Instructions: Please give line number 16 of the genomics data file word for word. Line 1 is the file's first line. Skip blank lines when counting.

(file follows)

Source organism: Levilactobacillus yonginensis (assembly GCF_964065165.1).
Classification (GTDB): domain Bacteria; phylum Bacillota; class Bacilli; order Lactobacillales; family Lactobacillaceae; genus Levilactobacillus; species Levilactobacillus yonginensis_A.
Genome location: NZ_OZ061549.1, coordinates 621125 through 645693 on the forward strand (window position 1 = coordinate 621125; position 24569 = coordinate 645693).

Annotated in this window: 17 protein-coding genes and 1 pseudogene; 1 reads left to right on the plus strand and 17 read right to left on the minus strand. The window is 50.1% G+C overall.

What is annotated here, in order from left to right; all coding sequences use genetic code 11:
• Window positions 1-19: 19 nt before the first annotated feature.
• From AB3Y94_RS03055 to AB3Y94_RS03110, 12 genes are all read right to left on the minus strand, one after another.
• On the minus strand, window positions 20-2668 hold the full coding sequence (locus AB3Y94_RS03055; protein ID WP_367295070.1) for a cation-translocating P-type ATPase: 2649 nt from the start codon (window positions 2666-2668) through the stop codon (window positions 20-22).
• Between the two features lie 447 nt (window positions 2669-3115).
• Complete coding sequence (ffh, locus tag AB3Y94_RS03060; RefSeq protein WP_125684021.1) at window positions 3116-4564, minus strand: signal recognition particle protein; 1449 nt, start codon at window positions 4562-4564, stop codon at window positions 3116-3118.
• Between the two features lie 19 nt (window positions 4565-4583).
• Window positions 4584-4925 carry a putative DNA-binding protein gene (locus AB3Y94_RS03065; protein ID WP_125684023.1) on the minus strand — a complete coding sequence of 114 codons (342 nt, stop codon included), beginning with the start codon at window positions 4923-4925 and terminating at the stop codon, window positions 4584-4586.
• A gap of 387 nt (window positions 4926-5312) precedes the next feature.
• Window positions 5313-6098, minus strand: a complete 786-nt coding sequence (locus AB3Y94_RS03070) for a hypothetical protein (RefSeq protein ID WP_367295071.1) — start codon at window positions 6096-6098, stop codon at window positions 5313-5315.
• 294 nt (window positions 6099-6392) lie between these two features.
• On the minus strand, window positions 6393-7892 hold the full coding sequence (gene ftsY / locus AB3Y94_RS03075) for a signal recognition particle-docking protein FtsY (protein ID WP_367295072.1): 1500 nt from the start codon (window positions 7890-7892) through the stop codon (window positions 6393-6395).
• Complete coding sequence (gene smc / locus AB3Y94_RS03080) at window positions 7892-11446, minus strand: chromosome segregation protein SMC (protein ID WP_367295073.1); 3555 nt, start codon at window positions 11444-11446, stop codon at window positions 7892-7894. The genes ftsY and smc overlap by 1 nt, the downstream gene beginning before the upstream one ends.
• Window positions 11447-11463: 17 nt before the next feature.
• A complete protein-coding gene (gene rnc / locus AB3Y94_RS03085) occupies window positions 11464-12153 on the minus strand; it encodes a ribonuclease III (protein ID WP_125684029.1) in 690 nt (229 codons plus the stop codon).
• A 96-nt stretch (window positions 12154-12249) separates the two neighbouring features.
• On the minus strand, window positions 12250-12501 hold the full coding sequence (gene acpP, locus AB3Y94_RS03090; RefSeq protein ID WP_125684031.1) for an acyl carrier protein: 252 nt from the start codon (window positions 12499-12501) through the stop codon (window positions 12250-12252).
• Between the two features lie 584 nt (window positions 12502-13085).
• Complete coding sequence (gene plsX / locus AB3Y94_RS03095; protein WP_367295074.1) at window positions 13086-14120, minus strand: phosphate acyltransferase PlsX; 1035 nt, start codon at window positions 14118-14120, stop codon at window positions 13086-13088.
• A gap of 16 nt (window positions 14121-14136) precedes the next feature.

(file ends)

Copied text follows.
• On the minus strand, window positions 6393-7892 hold the full coding sequence (gene ftsY / locus AB3Y94_RS03075) for a signal recognition particle-docking protein FtsY (protein ID WP_367295072.1): 1500 nt from the start codon (window positions 7890-7892) through the stop codon (window positions 6393-6395).